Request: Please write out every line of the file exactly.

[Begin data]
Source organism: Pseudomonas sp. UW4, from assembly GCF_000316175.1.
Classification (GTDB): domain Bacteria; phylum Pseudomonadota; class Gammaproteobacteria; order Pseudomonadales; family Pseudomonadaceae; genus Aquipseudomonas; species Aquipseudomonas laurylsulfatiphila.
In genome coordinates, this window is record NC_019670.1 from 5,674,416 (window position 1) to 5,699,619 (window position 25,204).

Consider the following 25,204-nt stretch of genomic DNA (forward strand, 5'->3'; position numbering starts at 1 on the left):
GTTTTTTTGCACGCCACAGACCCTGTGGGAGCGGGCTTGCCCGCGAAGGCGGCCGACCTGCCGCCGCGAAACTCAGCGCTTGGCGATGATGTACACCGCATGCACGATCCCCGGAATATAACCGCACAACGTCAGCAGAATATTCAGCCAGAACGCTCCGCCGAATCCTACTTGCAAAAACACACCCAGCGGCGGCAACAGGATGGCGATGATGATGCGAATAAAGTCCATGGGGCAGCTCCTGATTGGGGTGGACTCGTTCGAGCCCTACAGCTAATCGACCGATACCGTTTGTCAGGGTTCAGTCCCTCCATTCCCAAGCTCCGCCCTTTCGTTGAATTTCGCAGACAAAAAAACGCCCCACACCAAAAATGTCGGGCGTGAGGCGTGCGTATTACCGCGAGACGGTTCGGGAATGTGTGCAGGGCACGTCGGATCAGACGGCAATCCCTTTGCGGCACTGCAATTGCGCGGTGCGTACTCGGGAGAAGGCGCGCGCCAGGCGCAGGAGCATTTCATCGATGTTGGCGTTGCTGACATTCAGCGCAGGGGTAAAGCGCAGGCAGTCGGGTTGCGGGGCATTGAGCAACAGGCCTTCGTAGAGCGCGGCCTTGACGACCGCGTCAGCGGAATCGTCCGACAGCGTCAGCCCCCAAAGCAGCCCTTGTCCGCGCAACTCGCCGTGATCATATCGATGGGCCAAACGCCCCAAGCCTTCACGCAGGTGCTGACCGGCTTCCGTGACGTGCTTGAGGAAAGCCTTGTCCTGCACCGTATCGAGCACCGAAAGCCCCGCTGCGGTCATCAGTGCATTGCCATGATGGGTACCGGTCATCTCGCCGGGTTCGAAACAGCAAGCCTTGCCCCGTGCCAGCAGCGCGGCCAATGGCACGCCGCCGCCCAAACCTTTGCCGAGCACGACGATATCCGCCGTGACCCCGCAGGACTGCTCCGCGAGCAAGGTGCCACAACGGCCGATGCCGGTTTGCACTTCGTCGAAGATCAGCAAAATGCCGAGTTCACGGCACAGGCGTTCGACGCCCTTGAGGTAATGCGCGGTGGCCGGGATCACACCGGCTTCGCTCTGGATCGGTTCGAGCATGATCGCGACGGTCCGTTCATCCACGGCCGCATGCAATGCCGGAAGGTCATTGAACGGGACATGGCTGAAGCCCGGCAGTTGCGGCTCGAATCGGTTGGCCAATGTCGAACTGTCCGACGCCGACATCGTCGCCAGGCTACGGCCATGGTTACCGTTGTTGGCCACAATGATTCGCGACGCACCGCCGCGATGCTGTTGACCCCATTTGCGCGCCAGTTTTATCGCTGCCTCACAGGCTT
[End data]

Source organism: Pseudomonas sp. UW4, from assembly GCF_000316175.1.
Classification (GTDB): domain Bacteria; phylum Pseudomonadota; class Gammaproteobacteria; order Pseudomonadales; family Pseudomonadaceae; genus Aquipseudomonas; species Aquipseudomonas laurylsulfatiphila.
In genome coordinates, this window is record NC_019670.1 from 5,674,416 (window position 1) to 5,699,619 (window position 25,204).

Consider the following 25,204-nt stretch of genomic DNA (forward strand, 5'->3'; position numbering starts at 1 on the left):
GTTTTTTTGCACGCCACAGACCCTGTGGGAGCGGGCTTGCCCGCGAAGGCGGCCGACCTGCCGCCGCGAAACTCAGCGCTTGGCGATGATGTACACCGCATGCACGATCCCCGGAATATAACCGCACAACGTCAGCAGAATATTCAGCCAGAACGCTCCGCCGAATCCTACTTGCAAAAACACACCCAGCGGCGGCAACAGGATGGCGATGATGATGCGAATAAAGTCCATGGGGCAGCTCCTGATTGGGGTGGACTCGTTCGAGCCCTACAGCTAATCGACCGATACCGTTTGTCAGGGTTCAGTCCCTCCATTCCCAAGCTCCGCCCTTTCGTTGAATTTCGCAGACAAAAAAACGCCCCACACCAAAAATGTCGGGCGTGAGGCGTGCGTATTACCGCGAGACGGTTCGGGAATGTGTGCAGGGCACGTCGGATCAGACGGCAATCCCTTTGCGGCACTGCAATTGCGCGGTGCGTACTCGGGAGAAGGCGCGCGCCAGGCGCAGGAGCATTTCATCGATGTTGGCGTTGCTGACATTCAGCGCAGGGGTAAAGCGCAGGCAGTCGGGTTGCGGGGCATTGAGCAACAGGCCTTCGTAGAGCGCGGCCTTGACGACCGCGTCAGCGGAATCGTCCGACAGCGTCAGCCCCCAAAGCAGCCCTTGTCCGCGCAACTCGCCGTGATCATATCGATGGGCCAAACGCCCCAAGCCTTCACGCAGGTGCTGACCGGCTTCCGTGACGTGCTTGAGGAAAGCCTTGTCCTGCACCGTATCGAGCACCGAAAGCCCCGCTGCGGTCATCAGTGCATTGCCATGATGGGTACCGGTCATCTCGCCGGGTTCGAAACAGCAAGCCTTGCCCCGTGCCAGCAGCGCGGCCAATGGCACGCCGCCGCCCAAACCTTTGCCGAGCACGACGATATCCGCCGTGACCCCGCAGGACTGCTCCGCGAGCAAGGTGCCACAACGGCCGATGCCGGTTTGCACTTCGTCGAAGATCAGCAAAATGCCGAGTTCACGGCACAGGCGTTCGACGCCCTTGAGGTAATGCGCGGTGGCCGGGATCACACCGGCTTCGCTCTGGATCGGTTCGAGCATGATCGCGACGGTCCGTTCATCCACGGCCGCATGCAATGCCGGAAGGTCATTGAACGGGACATGGCTGAAGCCCGGCAGTTGCGGCTCGAATCGGTTGGCCAATGTCGAACTGTCCGACGCCGACATCGTCGCCAGGCTACGGCCATGGTTACCGTTGTTGGCCACAATGATTCGCGACGCACCGCCGCGATGCTGTTGACCCCATTTGCGCGCCAGTTTTATCGCTGCCTCACAGGCTT